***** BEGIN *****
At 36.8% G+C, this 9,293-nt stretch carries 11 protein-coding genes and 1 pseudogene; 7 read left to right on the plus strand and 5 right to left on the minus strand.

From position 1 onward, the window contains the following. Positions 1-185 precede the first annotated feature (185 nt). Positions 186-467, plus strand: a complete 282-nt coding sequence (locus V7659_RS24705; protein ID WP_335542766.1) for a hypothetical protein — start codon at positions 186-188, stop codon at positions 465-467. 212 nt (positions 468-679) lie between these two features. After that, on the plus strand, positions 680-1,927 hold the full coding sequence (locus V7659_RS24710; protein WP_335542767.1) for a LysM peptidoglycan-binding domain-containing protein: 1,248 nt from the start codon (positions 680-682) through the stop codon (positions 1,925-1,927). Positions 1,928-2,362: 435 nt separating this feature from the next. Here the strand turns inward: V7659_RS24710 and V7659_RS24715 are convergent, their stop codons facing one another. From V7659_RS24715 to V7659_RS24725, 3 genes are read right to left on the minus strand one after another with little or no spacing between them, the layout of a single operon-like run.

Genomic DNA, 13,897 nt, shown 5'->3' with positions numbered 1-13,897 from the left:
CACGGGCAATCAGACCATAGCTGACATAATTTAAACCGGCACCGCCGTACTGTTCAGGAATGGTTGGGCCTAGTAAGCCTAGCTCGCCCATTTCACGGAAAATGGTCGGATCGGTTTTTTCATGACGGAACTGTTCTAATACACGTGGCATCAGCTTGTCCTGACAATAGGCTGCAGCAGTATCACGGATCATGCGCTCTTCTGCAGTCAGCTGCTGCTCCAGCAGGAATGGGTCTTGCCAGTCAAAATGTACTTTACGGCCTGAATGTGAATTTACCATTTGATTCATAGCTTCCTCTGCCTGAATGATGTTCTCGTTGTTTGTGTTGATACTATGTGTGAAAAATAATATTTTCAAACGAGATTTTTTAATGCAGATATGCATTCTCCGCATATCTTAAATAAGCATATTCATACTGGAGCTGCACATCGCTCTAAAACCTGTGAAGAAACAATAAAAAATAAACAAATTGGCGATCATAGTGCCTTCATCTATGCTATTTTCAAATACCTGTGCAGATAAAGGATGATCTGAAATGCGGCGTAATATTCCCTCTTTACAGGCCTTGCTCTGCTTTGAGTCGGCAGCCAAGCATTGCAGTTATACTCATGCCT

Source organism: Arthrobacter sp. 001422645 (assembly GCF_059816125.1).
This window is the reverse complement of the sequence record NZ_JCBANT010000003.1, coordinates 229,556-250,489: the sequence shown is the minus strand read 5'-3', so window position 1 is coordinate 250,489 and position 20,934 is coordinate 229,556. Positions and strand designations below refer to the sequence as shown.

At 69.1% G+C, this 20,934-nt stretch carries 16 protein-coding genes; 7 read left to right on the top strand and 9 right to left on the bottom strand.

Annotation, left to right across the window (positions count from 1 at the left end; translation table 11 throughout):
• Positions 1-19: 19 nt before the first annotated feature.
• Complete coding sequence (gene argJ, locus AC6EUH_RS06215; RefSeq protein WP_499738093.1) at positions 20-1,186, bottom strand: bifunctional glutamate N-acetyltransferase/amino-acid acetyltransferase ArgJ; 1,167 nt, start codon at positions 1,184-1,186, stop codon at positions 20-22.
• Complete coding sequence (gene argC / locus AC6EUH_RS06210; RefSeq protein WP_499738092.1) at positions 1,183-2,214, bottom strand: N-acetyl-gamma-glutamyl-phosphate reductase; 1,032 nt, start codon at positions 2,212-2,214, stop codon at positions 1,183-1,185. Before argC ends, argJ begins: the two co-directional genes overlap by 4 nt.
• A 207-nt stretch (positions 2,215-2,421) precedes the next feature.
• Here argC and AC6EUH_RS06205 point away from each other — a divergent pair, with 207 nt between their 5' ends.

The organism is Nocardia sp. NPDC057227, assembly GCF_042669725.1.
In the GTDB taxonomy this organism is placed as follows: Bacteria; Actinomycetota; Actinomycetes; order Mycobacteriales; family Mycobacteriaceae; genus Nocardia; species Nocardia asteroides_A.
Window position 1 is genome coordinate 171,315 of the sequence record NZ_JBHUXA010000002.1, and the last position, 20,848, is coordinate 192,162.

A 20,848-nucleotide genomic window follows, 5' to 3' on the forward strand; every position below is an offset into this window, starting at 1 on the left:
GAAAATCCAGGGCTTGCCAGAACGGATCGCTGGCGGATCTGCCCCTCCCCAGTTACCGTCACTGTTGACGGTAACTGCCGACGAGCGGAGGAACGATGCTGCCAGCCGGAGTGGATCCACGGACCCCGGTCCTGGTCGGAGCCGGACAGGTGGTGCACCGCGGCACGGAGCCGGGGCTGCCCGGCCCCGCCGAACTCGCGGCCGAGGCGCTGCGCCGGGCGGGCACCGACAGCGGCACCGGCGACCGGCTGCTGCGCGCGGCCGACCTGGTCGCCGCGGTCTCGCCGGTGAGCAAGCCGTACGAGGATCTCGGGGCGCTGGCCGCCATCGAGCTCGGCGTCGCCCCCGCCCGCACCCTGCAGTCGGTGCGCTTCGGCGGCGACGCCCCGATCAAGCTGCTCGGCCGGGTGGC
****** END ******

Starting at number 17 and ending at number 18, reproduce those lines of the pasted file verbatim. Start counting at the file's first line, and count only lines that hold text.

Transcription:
A 20,848-nucleotide genomic window follows, 5' to 3' on the forward strand; every position below is an offset into this window, starting at 1 on the left:
GAAAATCCAGGGCTTGCCAGAACGGATCGCTGGCGGATCTGCCCCTCCCCAGTTACCGTCACTGTTGACGGTAACTGCCGACGAGCGGAGGAACGATGCTGCCAGCCGGAGTGGATCCACGGACCCCGGTCCTGGTCGGAGCCGGACAGGTGGTGCACCGCGGCACGGAGCCGGGGCTGCCCGGCCCCGCCGAACTCGCGGCCGAGGCGCTGCGCCGGGCGGGCACCGACAGCGGCACCGGCGACCGGCTGCTGCGCGCGGCCGACCTGGTCGCCGCGGTCTCGCCGGTGAGCAAGCCGTACGAGGATCTCGGGGCGCTGGCCGCCATCGAGCTCGGCGTCGCCCCCGCCCGCACCCTGCAGTCGGTGCGCTTCGGCGGCGACGCCCCGATCAAGCTGCTCGGCCGGGTGGC